The grids 68 are fixed on the guide tubes 66 and distributed along the guide tubes 66 between the nozzles 62, 64.

The fuel rods 58 are disposed longitudinally in a bundle and extend through the grids 68. The grids 68 ensure that the fuel rods 58 are retained in the structure 60. The fuel rods 58 terminate at a distance from the end nozzles 62, 64.

Each fuel rod 58 is formed by a cladding tube 54 according to FIGS. 5 and 6 filled with nuclear fuel pellets 70 (FIG. 8) of cylindrical shape stacked inside the cladding tube 54 and closed by two plugs 72 disposed at the ends of the cladding tube 54. The stack of pellets 70 is generally designated as a “fissile column”.

As shown in FIG. 8, the fuel rods 58 and the guide tubes 66 are disposed in a lattice with a square base. The fuel rods 58 and the guide tubes 66 are kept spaced by the spacer grids 68 for the water to pass between them in the direction B (perpendicular to the plane of FIG. 8).

FIGS. 7 and 8 show a typical fuel assembly 56 with a square array for a PWR. The fuel assemblies 56 for VVER typically have a hexagonal array. The structure used for a BWR fuel assembly is also different but the fuel pellets and the fuel rods are similar, the dimensions being adapted to each specific design. In all cases, the cladding tube 54 is for example made in a zirconium based alloy.

A customary grid for a fuel assembly for a pressurised water reactor (PWR) defines a lattice with a square base including for example between 14 and 19 cells on each of its sides, a plurality of cells receiving guide tubes distributed in the lattice, and as an option a central cell for receiving an instrumentation tube.

A customary grid for a fuel assembly for a boiling water reactor (BWR) defines a lattice with a square base including for example between 6 and 13 cells on each of its sides and at least one cell for receiving for instance a water rod or a water channel which replaces 1 to 5×5 fuel rods and may have different form and position within the structure.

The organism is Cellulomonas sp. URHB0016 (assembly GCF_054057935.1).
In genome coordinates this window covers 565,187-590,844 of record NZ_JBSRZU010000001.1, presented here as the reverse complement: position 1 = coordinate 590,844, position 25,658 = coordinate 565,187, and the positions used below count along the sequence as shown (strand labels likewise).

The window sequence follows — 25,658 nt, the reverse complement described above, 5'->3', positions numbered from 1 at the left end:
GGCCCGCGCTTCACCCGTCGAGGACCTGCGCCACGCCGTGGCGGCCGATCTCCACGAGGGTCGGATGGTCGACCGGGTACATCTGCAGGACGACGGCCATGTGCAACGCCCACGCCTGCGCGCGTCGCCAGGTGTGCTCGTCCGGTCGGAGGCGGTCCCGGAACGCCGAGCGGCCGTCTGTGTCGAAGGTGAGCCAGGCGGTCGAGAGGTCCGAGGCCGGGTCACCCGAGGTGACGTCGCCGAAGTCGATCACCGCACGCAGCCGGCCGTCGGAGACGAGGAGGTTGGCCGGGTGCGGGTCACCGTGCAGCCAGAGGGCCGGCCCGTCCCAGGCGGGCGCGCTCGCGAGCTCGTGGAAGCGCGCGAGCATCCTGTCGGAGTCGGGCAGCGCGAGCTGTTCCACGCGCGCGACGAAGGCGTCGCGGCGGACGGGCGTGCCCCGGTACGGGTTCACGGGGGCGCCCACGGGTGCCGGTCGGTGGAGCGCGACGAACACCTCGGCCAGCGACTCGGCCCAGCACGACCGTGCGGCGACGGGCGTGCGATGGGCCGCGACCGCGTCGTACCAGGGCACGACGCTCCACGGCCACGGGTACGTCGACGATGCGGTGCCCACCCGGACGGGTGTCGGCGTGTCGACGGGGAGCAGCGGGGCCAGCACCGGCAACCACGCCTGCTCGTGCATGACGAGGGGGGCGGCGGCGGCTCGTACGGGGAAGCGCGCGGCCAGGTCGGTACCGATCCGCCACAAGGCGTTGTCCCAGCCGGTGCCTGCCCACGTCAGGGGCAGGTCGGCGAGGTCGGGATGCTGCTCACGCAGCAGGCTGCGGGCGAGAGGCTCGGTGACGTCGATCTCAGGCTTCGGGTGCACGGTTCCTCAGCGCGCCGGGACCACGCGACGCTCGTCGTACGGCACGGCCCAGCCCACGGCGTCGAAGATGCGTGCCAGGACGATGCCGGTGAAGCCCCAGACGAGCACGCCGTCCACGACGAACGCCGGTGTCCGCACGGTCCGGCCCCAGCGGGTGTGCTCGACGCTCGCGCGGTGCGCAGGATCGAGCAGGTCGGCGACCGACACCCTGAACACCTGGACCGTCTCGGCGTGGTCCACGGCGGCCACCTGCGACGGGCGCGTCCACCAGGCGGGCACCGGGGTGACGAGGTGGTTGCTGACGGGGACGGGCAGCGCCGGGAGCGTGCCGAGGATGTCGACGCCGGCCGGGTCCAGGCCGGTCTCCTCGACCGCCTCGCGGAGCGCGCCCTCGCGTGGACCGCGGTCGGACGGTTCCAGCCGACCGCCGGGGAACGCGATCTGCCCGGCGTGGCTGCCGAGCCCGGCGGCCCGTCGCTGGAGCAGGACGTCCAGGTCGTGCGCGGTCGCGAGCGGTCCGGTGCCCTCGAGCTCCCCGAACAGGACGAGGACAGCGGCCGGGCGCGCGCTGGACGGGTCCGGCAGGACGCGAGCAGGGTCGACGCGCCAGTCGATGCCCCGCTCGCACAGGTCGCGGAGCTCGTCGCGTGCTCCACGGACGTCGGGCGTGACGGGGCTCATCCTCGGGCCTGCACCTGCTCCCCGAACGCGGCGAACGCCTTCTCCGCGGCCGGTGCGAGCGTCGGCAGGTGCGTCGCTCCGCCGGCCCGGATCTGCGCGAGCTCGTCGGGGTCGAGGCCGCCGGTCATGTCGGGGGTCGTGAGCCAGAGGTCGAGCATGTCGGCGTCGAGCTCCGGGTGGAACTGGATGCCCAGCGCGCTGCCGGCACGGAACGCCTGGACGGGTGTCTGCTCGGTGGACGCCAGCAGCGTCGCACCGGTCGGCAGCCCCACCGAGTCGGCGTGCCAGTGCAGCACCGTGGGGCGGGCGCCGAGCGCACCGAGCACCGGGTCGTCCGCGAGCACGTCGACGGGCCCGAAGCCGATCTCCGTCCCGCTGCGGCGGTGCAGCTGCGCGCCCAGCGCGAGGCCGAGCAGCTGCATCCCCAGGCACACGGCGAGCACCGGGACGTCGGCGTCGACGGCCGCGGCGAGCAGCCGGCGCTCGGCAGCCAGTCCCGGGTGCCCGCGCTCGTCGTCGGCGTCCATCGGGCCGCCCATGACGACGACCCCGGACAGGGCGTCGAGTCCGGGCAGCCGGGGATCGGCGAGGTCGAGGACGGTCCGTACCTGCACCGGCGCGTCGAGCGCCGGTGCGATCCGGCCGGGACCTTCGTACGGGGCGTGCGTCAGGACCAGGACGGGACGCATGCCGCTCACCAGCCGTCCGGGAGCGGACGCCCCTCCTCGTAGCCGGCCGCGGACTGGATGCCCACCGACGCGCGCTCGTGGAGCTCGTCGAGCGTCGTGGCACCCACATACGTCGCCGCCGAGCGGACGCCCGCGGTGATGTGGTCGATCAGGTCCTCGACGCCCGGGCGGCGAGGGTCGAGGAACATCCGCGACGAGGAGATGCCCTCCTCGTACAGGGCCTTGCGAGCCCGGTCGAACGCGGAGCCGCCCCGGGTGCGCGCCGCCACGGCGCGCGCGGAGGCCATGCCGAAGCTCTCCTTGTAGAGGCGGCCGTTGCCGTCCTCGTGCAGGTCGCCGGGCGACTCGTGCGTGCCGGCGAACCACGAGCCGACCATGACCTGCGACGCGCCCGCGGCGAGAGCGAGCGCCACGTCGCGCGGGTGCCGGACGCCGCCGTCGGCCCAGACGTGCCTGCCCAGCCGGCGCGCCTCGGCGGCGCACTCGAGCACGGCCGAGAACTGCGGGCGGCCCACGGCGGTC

During operation of the nuclear reactor water circulates along the cladding tubes 54 in order to exchange heat with the nuclear fuel contained in the cladding tube 54.

The dimples 48 increase the heat exchanges through the wall of the cladding tube 54 and therefore improve the operation and the performance of the assembly 56.

As a matter of fact each dimple 48 creates locally on the external surface 12 of the cladding tube 54 turbulences which favour the heat exchanges between the fluid and the cladding tube 54.

The turbulences occur more specifically in the form of a vortex which forms in the base of the dimple 48. The vortex causes a flow of water towards the base of the dimple 48 and a flow of vapour bubbles towards the exterior of the dimple 48.

This type of turbulence can have a positive or negative effect on the heat exchange through the wall of the cladding tube 54. Nevertheless, the experiments carried out by the inventors have shown that this effect is mainly positive under the conditions of use of the Light Water nuclear Reactors (BWR or PWR).

A phenomenon encountered in nuclear reactors is the deposition of a layer of oxide particles on the external surface 12 of the cladding tubes 54, generally called “CRUD” (an acronym for Chalk River Unidentified Deposit). This layer limits the heat exchanges through the wall of the tube. This results in a loss of effectiveness and an increase in the risks of accident.

The experiments carried out by the inventors have shown that the dimples 48 make it possible to limit the formation of “CRUD”. This is perhaps due to the fact that the vortex turbulences prevent the CRUD deposition.

Since the dimples 48 are formed as cavities on the external surface 12, the gap to the flow of the water through the assembly 56 between the fuel rods 58 is not affected. This makes it possible to preserve the external diameter of the cladding tubes 54 with respect to those of conventional design, and to preserve the free cross-section in the assembly 56 for the passage of the water.